Defining Responsible Growth
What does Responsible Growth mean?
Recent elections have tilted towards a “responsible growth” narrative within local cities and towns. That got us thinking, what does responsible growth even mean and how does it impact our nation’s finance and economic development positions?
According to Merriam-Webster, the word responsible means being liable to be called on to answer or able to answer for one’s conduct and obligations. As for the meaning of growth, we will assume for our purposes that it means growth in the number of residents and businesses that call a community home. As more and more often, elected officials and budget directors of cities and towns are beginning to come across the term and we wanted to encourage discourse about what it means to our nation's local government finance professionals. Below is our way of thinking about incorporating responsible growth elements into small and medium sized community’s long-term plans.
How can my community embrace its key elements?
Develop a comprehensive growth plan: Create a plan that aligns with your community's long-term vision, considering infrastructure development, land use, transportation, and community services. Incorporate sustainability principles for a resilient future.
Encourage compact and mixed-use development patterns: Concentrate growth in existing areas to minimize urban sprawl, preserve open spaces, and promote walkability and public transportation.
Prioritize investments in sustainable infrastructure: Invest in infrastructure that supports sustainable growth, such as public transportation, pedestrian and cyclist-friendly infrastructure, and water and sewage systems.
Engage residents, businesses, and community organizations: Involve stakeholders in decision-making, seek their input, and foster open dialogue through public meetings and ongoing communication.
Preserve cultural and historical heritage: Protect and celebrate the town's cultural and historical assets through zoning regulations, design guidelines, and the integration of local materials and architectural styles.
Support local businesses and entrepreneurship: Foster a thriving local economy by providing resources and incentives for small businesses and promoting local products and services.
Promote environmental stewardship and sustainable practices: Encourage energy efficiency, waste reduction, and the integration of renewable energy sources. Preserve natural areas and create green spaces for recreational activities.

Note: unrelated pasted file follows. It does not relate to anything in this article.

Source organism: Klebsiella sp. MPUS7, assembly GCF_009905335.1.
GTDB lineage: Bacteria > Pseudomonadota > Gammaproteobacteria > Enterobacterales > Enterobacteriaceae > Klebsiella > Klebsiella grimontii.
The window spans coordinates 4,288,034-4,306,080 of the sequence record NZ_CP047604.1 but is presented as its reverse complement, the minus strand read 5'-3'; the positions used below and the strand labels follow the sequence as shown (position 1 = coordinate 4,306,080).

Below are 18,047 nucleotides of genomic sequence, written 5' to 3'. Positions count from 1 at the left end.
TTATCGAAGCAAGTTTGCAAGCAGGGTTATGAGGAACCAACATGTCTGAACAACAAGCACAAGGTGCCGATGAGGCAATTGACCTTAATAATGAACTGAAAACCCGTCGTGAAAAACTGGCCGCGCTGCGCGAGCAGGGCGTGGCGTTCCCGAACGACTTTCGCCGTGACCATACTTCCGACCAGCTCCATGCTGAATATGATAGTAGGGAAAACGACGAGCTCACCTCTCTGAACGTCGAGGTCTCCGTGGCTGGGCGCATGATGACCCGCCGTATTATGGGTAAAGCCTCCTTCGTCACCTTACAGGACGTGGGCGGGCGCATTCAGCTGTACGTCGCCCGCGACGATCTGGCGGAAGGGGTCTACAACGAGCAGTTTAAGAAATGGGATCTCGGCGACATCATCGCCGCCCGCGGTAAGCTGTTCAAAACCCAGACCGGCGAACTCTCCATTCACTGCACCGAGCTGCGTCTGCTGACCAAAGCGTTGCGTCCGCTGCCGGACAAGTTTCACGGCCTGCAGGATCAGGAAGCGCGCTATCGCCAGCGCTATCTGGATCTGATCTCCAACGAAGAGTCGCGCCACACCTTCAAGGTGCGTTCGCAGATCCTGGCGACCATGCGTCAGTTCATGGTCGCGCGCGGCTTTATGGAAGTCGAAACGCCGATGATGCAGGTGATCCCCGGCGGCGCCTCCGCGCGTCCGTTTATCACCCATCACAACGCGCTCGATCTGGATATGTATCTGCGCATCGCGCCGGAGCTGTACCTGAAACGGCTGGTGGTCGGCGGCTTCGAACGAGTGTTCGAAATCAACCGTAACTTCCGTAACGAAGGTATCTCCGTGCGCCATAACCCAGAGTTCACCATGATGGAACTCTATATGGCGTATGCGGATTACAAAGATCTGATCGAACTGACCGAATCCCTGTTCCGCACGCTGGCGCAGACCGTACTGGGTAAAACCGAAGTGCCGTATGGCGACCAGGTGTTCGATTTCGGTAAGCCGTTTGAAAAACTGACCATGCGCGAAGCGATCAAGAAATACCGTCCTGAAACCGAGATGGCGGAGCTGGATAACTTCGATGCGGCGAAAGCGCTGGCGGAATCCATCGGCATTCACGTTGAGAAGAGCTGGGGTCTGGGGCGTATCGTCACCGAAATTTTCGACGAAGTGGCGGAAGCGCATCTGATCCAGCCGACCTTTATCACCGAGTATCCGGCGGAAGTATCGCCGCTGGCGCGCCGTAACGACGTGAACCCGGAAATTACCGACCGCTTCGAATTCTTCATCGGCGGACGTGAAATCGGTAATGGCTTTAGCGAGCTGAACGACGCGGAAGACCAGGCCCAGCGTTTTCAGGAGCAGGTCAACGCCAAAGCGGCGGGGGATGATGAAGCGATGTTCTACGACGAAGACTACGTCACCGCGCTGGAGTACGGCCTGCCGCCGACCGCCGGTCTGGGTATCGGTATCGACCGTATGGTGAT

Invest in education and workforce development: Collaborate with educational institutions to develop programs that equip residents with skills for emerging industries, fostering a skilled workforce.
Collaborate with neighboring communities and organizations: Seek partnerships to leverage resources, expertise, and funding opportunities for responsible growth projects.
Monitor progress, evaluate outcomes, and make adjustments: Regularly assess the impact of growth initiatives and adjust strategies as needed to ensure responsible and sustainable growth.
What if we aren’t growing?
We would be remiss if we didn’t address the major assumption in our understanding of responsible growth. What if the growth is not there? Recently, the U.S. The Census Bureau published an article which claimed that over 50% of counties had less population in 2020 than reported in 2010. The same article reported that nearly 4/5th of the metropolitan area’s saw an increase in population growth.
For small and medium sized cities and towns experiencing population decline, the following considerations should be addressed:
Economic revitalization: Focus on strategies to revitalize the economy, attract businesses, and diversify industries.
Sustainable resource management: Optimize resource use, reduce waste, and adopt sustainable practices.
Invest in quality of life enhancements: Improve amenities, infrastructure, and services to enhance livability and attract residents.
Adaptive planning: Adapt planning strategies to changing demographic trends, including infrastructure development, land preservation, and repurposing underutilized spaces.
Collaboration and partnerships: Foster collaboration with regional development agencies, attract investment, and collaborate with neighboring communities to leverage resources and opportunities.
In summary, while responsible growth is a new term politically, is a long-term critical element of sustainable community development and therefore long-term financial planning. It enables strategic decision-making, promotes financial sustainability, enhances community resilience, ensures transparency and accountability, and improves long-term economic outlook. By following either of the above checklists and adapting it to specific circumstances, a city or town can promote responsible growth, whether it is experiencing rapid growth or facing population decline.
For more information and assistance with implementing responsible growth elements, please contact us today. Together, we can build a better future for our communities.